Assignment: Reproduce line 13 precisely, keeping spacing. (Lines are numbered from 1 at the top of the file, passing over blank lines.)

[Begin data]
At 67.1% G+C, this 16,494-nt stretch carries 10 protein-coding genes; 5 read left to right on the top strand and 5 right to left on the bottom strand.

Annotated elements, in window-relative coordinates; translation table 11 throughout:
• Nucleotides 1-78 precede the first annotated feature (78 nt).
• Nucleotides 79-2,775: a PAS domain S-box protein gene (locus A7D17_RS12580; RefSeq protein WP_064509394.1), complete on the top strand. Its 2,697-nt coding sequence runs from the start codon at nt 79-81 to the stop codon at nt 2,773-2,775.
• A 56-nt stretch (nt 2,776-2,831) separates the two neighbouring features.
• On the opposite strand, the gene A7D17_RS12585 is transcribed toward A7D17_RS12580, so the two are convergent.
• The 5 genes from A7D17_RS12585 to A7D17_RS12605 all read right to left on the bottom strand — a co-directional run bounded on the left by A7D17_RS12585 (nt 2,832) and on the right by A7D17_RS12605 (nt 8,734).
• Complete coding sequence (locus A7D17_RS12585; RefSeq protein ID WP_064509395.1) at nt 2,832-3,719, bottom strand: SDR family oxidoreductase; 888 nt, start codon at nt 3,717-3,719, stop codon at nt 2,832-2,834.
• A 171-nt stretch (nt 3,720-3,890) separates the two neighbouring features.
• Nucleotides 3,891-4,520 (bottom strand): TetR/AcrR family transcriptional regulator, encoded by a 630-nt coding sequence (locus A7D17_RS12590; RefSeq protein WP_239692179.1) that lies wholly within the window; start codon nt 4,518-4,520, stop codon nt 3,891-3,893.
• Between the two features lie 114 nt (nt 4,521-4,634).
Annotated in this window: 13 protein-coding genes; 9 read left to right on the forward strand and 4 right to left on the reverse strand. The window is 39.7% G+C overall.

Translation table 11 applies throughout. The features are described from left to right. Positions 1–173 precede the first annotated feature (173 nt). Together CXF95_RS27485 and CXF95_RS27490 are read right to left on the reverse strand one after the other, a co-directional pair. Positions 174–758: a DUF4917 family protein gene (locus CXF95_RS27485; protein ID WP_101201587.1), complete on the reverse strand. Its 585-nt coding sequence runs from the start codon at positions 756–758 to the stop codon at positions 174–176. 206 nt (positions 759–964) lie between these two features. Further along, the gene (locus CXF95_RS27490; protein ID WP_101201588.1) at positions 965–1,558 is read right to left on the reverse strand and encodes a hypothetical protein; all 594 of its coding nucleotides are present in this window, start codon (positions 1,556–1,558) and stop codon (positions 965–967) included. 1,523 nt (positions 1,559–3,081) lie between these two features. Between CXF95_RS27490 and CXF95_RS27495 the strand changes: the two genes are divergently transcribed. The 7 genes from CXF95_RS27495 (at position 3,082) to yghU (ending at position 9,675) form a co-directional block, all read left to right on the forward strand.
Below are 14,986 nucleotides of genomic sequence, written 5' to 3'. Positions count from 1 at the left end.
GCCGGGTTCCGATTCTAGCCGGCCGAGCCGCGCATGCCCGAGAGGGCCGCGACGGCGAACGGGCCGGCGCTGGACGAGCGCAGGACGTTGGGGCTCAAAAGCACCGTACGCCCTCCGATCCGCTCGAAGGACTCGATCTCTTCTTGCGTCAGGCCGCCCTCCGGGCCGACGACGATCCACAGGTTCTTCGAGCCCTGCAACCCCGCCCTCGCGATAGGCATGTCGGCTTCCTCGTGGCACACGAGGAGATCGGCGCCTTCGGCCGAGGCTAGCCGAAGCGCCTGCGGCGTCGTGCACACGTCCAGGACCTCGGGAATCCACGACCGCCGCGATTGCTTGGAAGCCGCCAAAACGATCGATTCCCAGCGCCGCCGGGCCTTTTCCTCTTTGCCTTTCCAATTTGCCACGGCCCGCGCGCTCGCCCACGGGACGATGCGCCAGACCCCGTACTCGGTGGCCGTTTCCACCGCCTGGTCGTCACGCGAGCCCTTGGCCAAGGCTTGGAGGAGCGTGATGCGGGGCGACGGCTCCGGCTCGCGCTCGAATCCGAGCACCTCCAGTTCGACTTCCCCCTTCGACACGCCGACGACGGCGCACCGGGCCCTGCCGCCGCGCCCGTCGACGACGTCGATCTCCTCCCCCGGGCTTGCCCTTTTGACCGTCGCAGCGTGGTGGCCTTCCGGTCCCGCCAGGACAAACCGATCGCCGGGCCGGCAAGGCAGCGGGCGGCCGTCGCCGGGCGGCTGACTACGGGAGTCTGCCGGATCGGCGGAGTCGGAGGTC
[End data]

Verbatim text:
Translation table 11 applies throughout. The features are described from left to right. Positions 1–173 precede the first annotated feature (173 nt). Together CXF95_RS27485 and CXF95_RS27490 are read right to left on the reverse strand one after the other, a co-directional pair. Positions 174–758: a DUF4917 family protein gene (locus CXF95_RS27485; protein ID WP_101201587.1), complete on the reverse strand. Its 585-nt coding sequence runs from the start codon at positions 756–758 to the stop codon at positions 174–176. 206 nt (positions 759–964) lie between these two features. Further along, the gene (locus CXF95_RS27490; protein ID WP_101201588.1) at positions 965–1,558 is read right to left on the reverse strand and encodes a hypothetical protein; all 594 of its coding nucleotides are present in this window, start codon (positions 1,556–1,558) and stop codon (positions 965–967) included. 1,523 nt (positions 1,559–3,081) lie between these two features. Between CXF95_RS27490 and CXF95_RS27495 the strand changes: the two genes are divergently transcribed. The 7 genes from CXF95_RS27495 (at position 3,082) to yghU (ending at position 9,675) form a co-directional block, all read left to right on the forward strand.